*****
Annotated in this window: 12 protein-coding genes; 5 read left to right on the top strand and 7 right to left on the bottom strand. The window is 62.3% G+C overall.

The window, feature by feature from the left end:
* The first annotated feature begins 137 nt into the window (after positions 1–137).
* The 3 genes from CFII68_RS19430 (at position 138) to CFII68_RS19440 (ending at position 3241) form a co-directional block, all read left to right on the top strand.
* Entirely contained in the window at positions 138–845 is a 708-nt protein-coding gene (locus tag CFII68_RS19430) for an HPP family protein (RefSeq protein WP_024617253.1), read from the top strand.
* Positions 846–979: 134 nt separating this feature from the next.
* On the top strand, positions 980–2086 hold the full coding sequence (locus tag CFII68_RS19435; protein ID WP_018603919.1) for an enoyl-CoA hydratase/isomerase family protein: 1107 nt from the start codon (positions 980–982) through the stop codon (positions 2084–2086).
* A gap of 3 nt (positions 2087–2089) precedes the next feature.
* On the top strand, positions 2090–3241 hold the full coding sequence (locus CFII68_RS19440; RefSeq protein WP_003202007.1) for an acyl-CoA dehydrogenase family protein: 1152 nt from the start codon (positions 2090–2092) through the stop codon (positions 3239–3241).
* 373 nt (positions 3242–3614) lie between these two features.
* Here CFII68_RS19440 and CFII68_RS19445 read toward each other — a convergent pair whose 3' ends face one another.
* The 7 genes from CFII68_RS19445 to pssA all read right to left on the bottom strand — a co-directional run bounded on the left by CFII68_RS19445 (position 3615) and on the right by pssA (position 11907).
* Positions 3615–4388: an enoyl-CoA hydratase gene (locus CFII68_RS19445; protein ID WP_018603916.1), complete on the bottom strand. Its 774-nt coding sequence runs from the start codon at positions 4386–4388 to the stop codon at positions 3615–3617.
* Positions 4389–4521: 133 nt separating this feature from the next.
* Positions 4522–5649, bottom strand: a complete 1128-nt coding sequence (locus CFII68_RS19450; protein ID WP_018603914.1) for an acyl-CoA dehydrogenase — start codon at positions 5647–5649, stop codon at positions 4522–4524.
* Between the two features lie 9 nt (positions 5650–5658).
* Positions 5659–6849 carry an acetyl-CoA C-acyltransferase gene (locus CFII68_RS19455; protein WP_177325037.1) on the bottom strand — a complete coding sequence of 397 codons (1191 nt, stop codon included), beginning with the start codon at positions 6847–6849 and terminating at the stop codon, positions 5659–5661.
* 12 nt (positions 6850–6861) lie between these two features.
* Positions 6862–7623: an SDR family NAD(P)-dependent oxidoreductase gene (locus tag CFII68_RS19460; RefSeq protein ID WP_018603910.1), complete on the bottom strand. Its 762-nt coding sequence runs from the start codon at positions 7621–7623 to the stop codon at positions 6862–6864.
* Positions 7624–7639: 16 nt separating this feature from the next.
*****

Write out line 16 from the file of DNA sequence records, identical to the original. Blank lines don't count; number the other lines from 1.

* Between the two features lie 9 nt (positions 5650–5658).